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Re: issue QUOTE-MAY-COPY, version 2
- To: sandra <@cs.utah.edu:sandra@defun>, firstname.lastname@example.org
- Subject: Re: issue QUOTE-MAY-COPY, version 2
- From: Jeff Dalton <jeff%aiai.edinburgh.ac.uk@NSS.Cs.Ucl.AC.UK>
- Date: Sun, 18 Dec 88 01:08:17 GMT
> I'm not real sure if this line of thought is turning out to be
> particularly productive. To me it seems pretty clear that any copying
> of constants that goes on happens as a result of transforming an
> arbitrary data structure into a program.
Why are the constants transformed at all? I can see why the
program text (i.e., the list) might be transformed. The compiler
might compile it, the interpreter might macroexpand it or partially
compile it. But, unless some writing to a file is involved, why
would any processing be done to the constants?
> In other words, the list
> (defun foo () '(a b c))
> is just a list. It doesn't become a program until it is passed to
> EVAL or COMPILE or if it appears in a file being compiled with
> COMPILE-FILE. The question we are trying to resolve is whether pieces
> of the data structure that represent constant objects must appear
> literally in the resulting program, or whether the transformation may
> construct a equivalent copies instead.
If that DEFUN appears in a file, it's not a list yet. READ makes it
a list. COMPILE-FILE emits something that causes an (A B C) to be
made when the compiled file is loaded. That list isn't a list until
it's made. The COMPILE-FILE/LOAD process, like PRINT/READ, returns
an equivalent structure rather than the very same one. So that's
sort of like copying, but there's always a file operation involved.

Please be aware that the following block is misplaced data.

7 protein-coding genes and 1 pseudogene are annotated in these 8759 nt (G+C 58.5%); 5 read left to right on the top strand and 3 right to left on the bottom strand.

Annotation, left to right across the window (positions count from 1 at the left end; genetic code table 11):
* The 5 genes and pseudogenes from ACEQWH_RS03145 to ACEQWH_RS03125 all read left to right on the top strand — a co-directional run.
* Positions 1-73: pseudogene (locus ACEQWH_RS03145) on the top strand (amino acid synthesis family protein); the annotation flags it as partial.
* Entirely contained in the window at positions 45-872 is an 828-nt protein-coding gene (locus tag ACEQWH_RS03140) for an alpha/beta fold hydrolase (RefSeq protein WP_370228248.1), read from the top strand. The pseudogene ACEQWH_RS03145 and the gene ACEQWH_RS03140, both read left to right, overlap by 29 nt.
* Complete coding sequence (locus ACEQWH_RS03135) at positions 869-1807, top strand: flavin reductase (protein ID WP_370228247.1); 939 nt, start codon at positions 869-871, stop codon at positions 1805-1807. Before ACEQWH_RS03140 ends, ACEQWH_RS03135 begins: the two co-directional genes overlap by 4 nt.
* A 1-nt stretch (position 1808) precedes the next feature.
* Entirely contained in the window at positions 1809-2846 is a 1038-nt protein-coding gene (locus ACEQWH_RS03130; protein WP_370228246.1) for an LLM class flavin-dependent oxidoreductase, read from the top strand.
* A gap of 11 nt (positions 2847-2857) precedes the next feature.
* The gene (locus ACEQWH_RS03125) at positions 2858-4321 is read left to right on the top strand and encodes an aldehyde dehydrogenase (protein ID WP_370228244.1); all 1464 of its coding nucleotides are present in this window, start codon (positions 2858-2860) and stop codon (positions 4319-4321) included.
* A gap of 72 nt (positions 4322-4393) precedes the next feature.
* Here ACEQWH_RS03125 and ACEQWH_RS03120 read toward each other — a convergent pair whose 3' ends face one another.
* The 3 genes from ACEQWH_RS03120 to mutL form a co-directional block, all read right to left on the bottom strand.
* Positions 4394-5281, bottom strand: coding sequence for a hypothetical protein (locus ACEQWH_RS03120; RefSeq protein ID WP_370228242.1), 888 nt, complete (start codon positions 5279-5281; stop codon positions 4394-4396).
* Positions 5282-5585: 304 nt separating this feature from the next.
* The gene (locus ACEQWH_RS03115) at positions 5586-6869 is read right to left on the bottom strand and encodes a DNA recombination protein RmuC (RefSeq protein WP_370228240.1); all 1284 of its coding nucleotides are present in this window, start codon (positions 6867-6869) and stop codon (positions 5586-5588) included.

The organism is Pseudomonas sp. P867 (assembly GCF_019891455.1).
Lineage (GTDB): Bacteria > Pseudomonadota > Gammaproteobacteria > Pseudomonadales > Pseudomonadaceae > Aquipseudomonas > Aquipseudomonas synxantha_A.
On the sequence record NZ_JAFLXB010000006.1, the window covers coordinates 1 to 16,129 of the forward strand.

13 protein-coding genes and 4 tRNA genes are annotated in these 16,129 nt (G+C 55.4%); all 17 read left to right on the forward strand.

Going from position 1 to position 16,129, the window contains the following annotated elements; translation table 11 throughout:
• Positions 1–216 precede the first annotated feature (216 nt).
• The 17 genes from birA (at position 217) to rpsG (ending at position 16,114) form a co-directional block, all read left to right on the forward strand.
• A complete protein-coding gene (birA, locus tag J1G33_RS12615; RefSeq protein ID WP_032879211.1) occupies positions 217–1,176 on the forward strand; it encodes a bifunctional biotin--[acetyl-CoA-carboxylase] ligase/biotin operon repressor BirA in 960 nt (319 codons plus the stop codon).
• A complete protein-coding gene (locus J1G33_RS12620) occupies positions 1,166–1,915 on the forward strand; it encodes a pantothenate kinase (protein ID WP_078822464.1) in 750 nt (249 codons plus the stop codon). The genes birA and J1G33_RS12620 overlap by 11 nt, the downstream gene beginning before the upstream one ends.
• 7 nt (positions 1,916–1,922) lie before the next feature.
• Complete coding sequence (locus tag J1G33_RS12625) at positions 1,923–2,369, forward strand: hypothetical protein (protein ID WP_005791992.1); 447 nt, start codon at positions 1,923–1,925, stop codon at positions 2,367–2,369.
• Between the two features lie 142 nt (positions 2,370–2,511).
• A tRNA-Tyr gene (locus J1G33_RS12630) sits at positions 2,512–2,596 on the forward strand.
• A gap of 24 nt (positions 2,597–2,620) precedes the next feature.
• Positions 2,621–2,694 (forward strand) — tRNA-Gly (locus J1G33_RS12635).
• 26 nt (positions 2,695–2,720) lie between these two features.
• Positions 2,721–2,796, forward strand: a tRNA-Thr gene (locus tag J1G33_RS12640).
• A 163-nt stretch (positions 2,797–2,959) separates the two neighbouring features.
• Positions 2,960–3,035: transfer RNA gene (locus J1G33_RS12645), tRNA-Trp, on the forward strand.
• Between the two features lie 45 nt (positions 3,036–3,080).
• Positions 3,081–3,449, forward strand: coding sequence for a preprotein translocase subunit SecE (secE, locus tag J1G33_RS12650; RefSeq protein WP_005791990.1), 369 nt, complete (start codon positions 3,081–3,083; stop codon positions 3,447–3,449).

Lists don't get copied once they're lists.
Chris's model suggests that the question is whether, for consistency,
some copying must be allowed even when no file operations are involved
(or, rather, after they've all been done). When we were talking in
terms of what QUOTE did, QUOTE often acted as a bridge for file
compilation semantics to cross over into EVAL and COMPILE. But maybe
it's possible to think in another way so that notion of consistency
doesn't seem so compelling.
You are now suggesting that we consider the point at which something
becomes a program. That is more or less equivaplent to pretending
that the expression always comes from a file. The question is
whether that's the only consistent way to think.
> Perhaps I chose a misleading name for this issue. I don't think
> anybody is arguing that QUOTE itself must do whatever copying is
There have certainly been messages that suggested that QUOTE might
return a (possibly read-only) copy. More recently, the idea that
QUOTE might copy once has appeared. That would correspond to your
idea that EVAL causes a list to become a program.
BTW, it is possible to ensure that only one copy is done?